Tuesday, January 31, 2012

The railway

Less than two days to departure, I can’t wait – partly to do with the fact that it has started freezing and snowing in The Netherlands.

As I wrote earlier, we had to adjust our program, which means that Djibouti – for which I have always had this inexplicable desire to visit - will now not be our first stop anymore, in fact it will not be a stop at all. Which also means that we will not take the only railway in the Horn of Africa anymore, the train from Addis Ababa to Djibouti.

Sunday, January 29, 2012

The adjustments

Even before we have left, we had to adjust the plan already. News about the attack on tourists in the Danakil Depression remains elusive – the only thing everybody agrees on is that five tourists were killed. Now the ARDUF, a rebel group inside Ethiopia that fights for greater autonomy of the Afar region, claims that the tourists died during a shoot-out between the rebels and the Ethiopian army, after the kidnapping. We have decided to defer the decision to go there, and if we go, we will do it at the very end of our trip – if we do get kidnapped, at least we have enjoyed a fabulous trip beforehand. Just kidding.

Saturday, January 21, 2012

The scare

Just after I posted our program, last Sunday, the internet media brought the news of five foreign tourists that had been killed in Ethiopia. They had been part of a group of eight, or 22, or 27 – the news is not very clear here – that had been traveling in the Danakil Depression (also called Afar Desert). Apparently, according to the Ethiopian government-controlled television, they were attacked by a group of Eritrean rebels at dawn, last Tuesday morning, near the Erta Ale volcano. Five were shot dead, two got injured and one got away unhurt. Later, it transpired that two more tourists and two of their Ethiopian guides had been kidnapped, and were being held across the Eritrean border.

Sunday, January 15, 2012

The plan

Right! As always, we have a plan. This time we will be traveling in circles – there is really no other logistically convenient way to do it.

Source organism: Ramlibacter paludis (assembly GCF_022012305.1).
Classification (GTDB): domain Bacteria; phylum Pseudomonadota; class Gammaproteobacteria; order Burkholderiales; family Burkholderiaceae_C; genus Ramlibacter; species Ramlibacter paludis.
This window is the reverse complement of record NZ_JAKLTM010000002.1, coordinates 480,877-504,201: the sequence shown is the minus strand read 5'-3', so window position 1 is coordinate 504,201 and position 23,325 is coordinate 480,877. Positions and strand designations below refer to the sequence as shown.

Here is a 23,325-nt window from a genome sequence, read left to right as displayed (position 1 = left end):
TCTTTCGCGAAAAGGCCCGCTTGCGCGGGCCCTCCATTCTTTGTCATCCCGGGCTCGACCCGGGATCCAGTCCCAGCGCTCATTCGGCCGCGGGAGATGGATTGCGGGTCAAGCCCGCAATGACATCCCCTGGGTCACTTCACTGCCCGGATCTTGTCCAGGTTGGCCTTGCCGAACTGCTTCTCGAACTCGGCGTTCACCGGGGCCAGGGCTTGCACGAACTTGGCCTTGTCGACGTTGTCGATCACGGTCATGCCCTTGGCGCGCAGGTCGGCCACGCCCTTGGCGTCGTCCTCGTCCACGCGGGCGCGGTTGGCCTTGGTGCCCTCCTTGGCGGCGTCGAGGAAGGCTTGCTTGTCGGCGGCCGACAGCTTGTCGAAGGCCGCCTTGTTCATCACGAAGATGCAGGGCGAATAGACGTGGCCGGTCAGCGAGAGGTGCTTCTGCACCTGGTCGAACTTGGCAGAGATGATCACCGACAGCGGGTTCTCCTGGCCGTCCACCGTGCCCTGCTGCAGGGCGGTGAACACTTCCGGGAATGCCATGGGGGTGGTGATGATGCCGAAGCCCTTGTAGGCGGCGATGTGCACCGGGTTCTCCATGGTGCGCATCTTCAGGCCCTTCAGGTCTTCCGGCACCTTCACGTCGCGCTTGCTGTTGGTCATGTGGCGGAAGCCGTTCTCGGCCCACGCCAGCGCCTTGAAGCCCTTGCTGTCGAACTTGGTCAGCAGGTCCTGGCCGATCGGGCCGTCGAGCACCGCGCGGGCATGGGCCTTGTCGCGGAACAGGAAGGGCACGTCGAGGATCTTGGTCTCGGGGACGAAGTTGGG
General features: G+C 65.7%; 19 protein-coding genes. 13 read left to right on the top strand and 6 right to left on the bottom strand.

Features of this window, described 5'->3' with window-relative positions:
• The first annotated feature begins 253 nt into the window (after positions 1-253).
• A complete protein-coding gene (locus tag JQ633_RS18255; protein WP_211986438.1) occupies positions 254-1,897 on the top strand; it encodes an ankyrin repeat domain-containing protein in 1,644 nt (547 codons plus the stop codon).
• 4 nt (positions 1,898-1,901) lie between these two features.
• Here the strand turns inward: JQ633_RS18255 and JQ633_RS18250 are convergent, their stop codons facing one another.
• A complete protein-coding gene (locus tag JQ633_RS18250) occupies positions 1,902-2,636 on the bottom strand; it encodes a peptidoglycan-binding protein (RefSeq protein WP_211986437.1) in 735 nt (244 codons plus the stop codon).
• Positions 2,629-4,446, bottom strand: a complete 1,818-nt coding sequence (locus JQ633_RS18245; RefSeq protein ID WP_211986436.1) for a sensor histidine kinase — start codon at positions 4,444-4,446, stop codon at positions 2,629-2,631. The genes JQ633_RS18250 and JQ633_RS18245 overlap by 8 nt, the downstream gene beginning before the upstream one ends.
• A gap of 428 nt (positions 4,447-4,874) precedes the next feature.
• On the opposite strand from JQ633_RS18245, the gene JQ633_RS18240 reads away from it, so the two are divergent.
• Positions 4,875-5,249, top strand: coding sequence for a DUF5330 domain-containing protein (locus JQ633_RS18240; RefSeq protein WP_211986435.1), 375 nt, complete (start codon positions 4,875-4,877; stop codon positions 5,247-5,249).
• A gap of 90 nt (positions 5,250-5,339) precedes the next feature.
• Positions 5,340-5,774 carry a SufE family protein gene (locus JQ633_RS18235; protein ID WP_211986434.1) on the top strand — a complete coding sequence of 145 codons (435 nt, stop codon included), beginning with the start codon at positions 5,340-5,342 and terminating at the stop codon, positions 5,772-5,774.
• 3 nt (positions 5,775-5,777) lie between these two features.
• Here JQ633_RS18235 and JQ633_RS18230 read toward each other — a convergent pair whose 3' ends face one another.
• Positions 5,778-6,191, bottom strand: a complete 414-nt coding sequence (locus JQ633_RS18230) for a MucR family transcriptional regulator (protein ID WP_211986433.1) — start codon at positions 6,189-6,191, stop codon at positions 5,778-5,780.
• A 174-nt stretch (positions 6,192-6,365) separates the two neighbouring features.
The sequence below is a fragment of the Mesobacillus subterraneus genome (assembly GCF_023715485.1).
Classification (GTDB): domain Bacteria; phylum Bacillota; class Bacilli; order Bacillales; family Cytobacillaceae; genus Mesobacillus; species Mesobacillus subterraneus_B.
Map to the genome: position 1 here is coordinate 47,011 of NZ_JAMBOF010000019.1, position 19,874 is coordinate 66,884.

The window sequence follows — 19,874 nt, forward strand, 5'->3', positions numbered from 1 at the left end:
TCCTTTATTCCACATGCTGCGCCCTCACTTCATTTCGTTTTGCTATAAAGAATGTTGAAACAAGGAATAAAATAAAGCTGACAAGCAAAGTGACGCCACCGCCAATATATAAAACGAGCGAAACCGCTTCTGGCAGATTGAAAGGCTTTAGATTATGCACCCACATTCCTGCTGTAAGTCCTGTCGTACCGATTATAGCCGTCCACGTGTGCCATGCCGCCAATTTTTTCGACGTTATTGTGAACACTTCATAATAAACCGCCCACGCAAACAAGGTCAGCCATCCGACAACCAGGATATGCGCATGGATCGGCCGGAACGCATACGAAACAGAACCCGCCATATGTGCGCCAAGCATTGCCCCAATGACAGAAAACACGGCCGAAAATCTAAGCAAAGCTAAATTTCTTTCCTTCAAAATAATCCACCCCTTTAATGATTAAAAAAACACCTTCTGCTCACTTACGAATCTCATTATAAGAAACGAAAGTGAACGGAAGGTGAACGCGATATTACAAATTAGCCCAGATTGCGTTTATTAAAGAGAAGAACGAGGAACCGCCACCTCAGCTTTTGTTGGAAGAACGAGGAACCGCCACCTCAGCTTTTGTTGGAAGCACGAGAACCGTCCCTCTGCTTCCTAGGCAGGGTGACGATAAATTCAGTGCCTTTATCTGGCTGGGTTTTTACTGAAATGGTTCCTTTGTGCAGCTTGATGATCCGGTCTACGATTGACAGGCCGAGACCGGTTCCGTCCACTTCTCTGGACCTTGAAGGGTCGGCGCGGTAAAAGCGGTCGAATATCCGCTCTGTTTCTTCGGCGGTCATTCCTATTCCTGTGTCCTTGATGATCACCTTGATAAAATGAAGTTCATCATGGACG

We’ll fly to Addis Abeba, only to pick up our Somaliland visa, and then we take a plane to Djibouti, where we will start our trip. After a few days we’ll get to Hargeisha in Somaliland, either by plane  or mini-bus. From there we get back into Ethiopia via Jijiga, then the old walled city of Harar, Dire Dawa, and back to Addis Abeba. First cycle completed.
In Addis Abeba we pick up a car and a guide, for almost two weeks, and travel via a few African markets to Assaita and the Danakil Depression – the bottom of the rift valley – to Mekele, Adrigat and Aksum, in the north of Ethiopia. From here we take  public transport again, and fly to Lalibele, and then on to the old imperial city of Gonder. If we have time we spend a few days hiking in the Simien Mountains near Denbark, and then we backtrack to Gonder and Lake Tana, to take a ferry from a place called Gorgora to Bahir Dar, and the falls in the Blue Nile. From Bahir Dar we take the bus to Addis Abeba. Second cycle completed.
We pick up another car and guide, and head south, via Awasa and via a string of rift lakes to the South Omo Valley, the area where all those colourful tribes live. Jinka is the biggest town there. Back via Arba Minch and Hosaina, once again to Addis Abeba – third cycle completed -, before we catch our flight back home.

Saturday, January 14, 2012

The idea

As if there hasn’t been written more than enough about everything that can possibly be written about, I will once more add to the vast amount of text on the internet. I enjoy blogging, it forces me to be even more observant than I normally am, as to ensure that there is always something to talk about. After Haiti, Indochina and Lebanon, the subject of this blog is going to be a trip through the Horn of Africa, or at least those parts that are relatively accessible (and that excludes, fortunately, most of Somalia, and unfortunately, Eritrea, which has closed all its boundaries with its neighbours).